Formerly Mauricio worked as an engineer in the U.S., Belgium, Mexico, and Norway. He studied piano at the conservatory in Mexico City and music is a constant in his work. He attended the 2017 Tin House Summer Workshop, and has worked under the tutelage of writers such as Stacy Mattingly, Rodrigo Hasbún, and Danielle Evans. He's been shortlisted for the Bridport Prize and Myriad Editions Competition in the U.K., as well as the Fish Short Story Prize in Ireland. His work has appeared in Flash Fiction, Red Fez, Literal Magazine, Clover, and Flanders Today. Silencios al sur, his second collection of stories, came out in early 2017. He lives between Brussels and Mexico City.
Vanessa Londoño (Colombia, Fiction/Nonfiction) March 23-April 20
Born in Bogotá, Vanessa is a writer, journalist, and the winner of the 2017 International Aura Estrada Prize, as well as the 2017 Nuevas Plumas Prize. She is a lawyer from Universidad del Rosario, with a master in Creative Writing in Spanish, from NYU. She worked as a journalist at Democracy Now!, and as a literary editor at Americas Quarterly. She is currently working on her first book, Los Impares.
Justin Go (U.S., Fiction) March 23-June 1
Justin was born in Los Angeles, and educated at the University of California, Berkeley and University College London. His first novel, The Steady Running of the Hour, was published in 2014 by Simon & Schuster and is being translated into more than 20 languages. At present, Justin is at work on a second novel. For the spring 2018 session at Art Omi he is serving as the alumni-in-residence.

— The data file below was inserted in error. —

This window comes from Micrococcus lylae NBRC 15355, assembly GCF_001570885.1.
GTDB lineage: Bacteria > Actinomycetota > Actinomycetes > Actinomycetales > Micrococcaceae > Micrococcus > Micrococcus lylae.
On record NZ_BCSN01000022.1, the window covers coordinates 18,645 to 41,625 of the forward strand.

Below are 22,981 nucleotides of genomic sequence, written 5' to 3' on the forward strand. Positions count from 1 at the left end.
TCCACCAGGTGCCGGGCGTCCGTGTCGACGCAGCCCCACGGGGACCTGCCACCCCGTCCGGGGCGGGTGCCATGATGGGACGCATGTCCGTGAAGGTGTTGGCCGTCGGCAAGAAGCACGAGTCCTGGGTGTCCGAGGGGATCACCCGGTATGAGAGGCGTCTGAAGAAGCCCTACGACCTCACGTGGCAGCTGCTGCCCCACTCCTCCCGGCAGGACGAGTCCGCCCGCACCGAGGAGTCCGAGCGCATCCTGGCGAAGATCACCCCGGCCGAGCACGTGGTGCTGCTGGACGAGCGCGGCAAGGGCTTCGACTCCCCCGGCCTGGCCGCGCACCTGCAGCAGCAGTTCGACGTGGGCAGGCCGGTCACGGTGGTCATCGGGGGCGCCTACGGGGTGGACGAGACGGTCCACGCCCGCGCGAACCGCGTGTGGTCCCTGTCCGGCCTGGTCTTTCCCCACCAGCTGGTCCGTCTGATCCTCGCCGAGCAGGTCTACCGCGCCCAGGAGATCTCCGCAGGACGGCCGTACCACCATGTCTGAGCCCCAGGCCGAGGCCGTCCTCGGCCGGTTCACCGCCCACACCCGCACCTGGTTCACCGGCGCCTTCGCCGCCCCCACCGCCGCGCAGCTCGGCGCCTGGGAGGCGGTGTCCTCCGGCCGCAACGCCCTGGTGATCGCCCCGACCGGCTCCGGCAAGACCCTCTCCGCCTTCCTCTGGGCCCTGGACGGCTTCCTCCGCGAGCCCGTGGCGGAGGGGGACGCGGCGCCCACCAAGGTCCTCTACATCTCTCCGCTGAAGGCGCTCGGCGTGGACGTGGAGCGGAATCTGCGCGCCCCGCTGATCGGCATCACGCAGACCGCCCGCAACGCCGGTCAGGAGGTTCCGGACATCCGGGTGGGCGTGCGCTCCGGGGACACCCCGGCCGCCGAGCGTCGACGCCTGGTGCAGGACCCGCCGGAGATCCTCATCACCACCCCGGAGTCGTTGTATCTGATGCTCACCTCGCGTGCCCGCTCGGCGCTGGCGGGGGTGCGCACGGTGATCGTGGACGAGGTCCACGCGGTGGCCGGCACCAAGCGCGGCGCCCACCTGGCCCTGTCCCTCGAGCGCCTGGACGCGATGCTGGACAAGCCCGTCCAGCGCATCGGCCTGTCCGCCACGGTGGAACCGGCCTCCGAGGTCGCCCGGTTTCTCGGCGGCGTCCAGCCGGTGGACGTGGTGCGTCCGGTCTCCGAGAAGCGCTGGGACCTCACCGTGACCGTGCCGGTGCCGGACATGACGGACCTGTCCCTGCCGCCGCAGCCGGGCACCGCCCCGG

Philipp Winkler (Germany, Fiction) March 26-April 9
Philipp grew up in Hagenburg near Hannover and studied Literary Writing in Hildesheim. He spent time abroad in Japan, Kosovo, Albania and Serbia. In 2016, he won the Aspekte Literature Prize for the best German-language debut novel, Hool, which was also shortlisted for the German Book Prize; the book has been translated into multiple languages, adapted for multiple theater productions and audio plays and it's currently being developed as a feature film by X-Filme. Winkler lives in Leipzig.
Lisa Ko (U.S., Fiction) March 26-April 12
Lisa is the author of The Leavers, a novel which was a finalist for the 2017 National Book Award for Fiction and won the 2016 PEN/Bellwether Prize for Socially Engaged Fiction. Her writing has appeared in Best American Short Stories 2016, The New York Times, BuzzFeed, O. Magazine, and elsewhere. She has been awarded fellowships from the New York Foundation for the Arts, the Lower Manhattan Cultural Council, and the MacDowell Colony, among others. She lives in New York City, where she was born.